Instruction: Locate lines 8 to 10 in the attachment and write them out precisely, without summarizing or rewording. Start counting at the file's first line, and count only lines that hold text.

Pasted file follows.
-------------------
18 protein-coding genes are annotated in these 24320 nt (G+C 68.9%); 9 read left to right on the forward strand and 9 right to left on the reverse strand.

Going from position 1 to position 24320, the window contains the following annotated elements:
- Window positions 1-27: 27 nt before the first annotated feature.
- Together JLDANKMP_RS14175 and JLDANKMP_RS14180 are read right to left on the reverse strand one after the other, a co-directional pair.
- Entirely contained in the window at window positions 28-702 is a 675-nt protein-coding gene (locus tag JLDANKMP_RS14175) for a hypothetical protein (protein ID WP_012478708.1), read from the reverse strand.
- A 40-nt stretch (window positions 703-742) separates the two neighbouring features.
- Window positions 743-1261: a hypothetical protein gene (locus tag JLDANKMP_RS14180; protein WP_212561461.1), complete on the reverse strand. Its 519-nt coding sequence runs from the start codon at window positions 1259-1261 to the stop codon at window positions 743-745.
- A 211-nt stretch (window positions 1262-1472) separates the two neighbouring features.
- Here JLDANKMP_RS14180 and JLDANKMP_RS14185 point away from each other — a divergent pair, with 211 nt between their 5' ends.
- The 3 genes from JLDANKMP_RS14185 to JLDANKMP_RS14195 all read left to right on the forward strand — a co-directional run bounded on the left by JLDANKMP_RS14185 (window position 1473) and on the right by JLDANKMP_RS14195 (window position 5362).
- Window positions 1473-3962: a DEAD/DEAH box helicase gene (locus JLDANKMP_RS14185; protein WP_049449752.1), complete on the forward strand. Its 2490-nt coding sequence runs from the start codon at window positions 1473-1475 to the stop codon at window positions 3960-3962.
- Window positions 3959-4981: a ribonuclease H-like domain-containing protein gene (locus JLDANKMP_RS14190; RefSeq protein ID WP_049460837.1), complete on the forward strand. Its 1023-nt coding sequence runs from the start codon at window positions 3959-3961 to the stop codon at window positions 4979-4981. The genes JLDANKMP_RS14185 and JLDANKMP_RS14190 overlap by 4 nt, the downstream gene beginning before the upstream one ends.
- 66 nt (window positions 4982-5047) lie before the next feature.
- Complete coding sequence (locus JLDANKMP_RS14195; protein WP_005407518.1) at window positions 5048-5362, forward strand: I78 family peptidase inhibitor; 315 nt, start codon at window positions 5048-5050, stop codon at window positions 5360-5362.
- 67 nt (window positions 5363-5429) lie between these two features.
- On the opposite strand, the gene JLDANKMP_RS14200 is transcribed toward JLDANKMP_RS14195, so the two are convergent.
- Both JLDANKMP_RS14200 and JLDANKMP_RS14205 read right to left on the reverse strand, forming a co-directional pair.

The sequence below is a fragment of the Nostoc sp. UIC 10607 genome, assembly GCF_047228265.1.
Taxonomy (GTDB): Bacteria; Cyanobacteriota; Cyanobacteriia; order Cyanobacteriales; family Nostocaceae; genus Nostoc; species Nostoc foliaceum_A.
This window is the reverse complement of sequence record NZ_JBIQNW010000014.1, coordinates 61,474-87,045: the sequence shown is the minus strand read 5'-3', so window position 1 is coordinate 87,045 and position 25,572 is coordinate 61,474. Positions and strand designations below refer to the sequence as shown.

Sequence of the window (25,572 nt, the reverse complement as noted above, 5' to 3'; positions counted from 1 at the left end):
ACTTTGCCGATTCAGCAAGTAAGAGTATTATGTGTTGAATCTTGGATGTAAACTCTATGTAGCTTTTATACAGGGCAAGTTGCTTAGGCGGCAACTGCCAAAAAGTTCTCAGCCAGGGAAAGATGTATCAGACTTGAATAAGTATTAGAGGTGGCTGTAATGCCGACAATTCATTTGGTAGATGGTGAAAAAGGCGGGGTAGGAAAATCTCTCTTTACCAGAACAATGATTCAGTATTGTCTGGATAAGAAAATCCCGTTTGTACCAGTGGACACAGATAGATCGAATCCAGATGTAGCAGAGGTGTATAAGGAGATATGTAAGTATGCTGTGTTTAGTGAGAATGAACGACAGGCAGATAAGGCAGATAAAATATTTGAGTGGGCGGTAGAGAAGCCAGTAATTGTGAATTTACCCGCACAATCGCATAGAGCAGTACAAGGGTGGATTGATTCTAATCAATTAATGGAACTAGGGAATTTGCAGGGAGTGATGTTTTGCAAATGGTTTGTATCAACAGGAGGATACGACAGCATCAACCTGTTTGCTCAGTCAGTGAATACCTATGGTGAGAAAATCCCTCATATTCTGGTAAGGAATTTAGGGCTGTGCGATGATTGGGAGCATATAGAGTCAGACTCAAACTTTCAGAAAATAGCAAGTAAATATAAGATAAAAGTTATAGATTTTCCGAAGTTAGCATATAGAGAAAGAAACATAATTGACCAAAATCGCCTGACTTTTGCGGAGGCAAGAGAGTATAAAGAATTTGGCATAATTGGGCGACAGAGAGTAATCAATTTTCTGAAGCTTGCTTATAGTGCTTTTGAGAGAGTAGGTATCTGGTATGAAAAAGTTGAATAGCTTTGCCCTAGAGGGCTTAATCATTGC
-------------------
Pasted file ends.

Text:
- A 211-nt stretch (window positions 1262-1472) separates the two neighbouring features.
- Here JLDANKMP_RS14180 and JLDANKMP_RS14185 point away from each other — a divergent pair, with 211 nt between their 5' ends.
- The 3 genes from JLDANKMP_RS14185 to JLDANKMP_RS14195 all read left to right on the forward strand — a co-directional run bounded on the left by JLDANKMP_RS14185 (window position 1473) and on the right by JLDANKMP_RS14195 (window position 5362).